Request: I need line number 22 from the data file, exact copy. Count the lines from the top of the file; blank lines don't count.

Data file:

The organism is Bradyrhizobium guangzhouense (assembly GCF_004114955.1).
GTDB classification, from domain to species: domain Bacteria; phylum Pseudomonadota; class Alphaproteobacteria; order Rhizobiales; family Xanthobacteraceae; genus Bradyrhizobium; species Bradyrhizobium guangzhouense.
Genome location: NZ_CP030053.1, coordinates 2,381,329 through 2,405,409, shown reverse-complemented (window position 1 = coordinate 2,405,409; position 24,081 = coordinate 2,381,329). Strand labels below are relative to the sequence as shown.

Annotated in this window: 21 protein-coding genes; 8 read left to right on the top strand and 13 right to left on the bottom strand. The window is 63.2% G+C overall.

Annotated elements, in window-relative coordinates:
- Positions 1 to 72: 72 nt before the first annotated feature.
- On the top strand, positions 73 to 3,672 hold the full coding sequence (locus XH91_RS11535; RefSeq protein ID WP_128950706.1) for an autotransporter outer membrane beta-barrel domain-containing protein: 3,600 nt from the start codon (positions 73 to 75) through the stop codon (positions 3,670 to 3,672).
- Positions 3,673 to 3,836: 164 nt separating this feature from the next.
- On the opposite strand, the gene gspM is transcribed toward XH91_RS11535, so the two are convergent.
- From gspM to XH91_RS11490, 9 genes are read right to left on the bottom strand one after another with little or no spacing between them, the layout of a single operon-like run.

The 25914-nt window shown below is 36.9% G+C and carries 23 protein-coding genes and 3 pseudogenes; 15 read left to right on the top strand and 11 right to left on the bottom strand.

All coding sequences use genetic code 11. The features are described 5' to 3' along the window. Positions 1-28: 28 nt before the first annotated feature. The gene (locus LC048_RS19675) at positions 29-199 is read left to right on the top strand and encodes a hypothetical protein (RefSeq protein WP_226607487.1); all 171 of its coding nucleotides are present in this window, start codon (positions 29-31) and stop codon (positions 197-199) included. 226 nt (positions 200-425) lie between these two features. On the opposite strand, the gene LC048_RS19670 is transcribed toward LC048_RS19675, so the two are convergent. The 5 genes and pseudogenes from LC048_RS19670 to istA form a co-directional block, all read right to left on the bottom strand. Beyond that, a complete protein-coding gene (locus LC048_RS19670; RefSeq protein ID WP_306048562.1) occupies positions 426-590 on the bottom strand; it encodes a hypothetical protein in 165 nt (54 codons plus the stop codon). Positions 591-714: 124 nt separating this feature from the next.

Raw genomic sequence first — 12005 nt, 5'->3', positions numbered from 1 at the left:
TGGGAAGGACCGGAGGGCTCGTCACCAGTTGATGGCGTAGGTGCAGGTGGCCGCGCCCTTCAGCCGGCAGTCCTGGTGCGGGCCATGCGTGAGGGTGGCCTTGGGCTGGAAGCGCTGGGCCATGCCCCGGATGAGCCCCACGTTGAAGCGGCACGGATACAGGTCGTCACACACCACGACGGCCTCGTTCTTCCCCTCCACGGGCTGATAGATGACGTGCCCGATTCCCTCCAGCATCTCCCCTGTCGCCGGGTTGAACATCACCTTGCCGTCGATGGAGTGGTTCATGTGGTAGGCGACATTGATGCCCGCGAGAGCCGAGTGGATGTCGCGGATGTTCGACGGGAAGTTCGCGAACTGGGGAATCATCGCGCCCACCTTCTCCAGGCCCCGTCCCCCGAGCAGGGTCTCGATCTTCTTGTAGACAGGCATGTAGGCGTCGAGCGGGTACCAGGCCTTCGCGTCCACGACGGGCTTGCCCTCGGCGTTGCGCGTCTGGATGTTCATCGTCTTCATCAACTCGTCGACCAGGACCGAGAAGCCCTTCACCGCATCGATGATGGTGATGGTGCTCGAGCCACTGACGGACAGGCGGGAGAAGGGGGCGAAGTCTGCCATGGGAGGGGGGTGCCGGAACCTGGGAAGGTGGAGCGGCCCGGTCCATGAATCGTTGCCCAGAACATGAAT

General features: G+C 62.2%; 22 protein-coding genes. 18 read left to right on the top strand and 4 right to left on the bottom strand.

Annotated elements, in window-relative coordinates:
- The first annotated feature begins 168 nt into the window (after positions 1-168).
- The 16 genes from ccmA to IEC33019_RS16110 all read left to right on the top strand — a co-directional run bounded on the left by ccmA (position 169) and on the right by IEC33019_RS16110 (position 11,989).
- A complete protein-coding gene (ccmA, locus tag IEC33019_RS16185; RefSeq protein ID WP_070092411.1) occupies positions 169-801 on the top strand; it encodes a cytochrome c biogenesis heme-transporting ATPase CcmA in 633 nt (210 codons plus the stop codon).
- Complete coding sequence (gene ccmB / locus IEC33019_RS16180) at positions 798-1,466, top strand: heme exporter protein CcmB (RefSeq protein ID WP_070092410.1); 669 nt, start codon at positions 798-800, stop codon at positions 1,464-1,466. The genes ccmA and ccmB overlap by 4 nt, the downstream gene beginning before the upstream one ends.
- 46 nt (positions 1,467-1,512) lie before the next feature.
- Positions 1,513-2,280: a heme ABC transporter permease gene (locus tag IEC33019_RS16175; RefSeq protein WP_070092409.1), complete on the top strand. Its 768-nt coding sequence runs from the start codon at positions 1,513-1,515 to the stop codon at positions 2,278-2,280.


- Positions 1,513-2,280: a heme ABC transporter permease gene (locus tag IEC33019_RS16175; RefSeq protein WP_070092409.1), complete on the top strand. Its 768-nt coding sequence runs from the start codon at positions 1,513-1,515 to the stop codon at positions 2,278-2,280.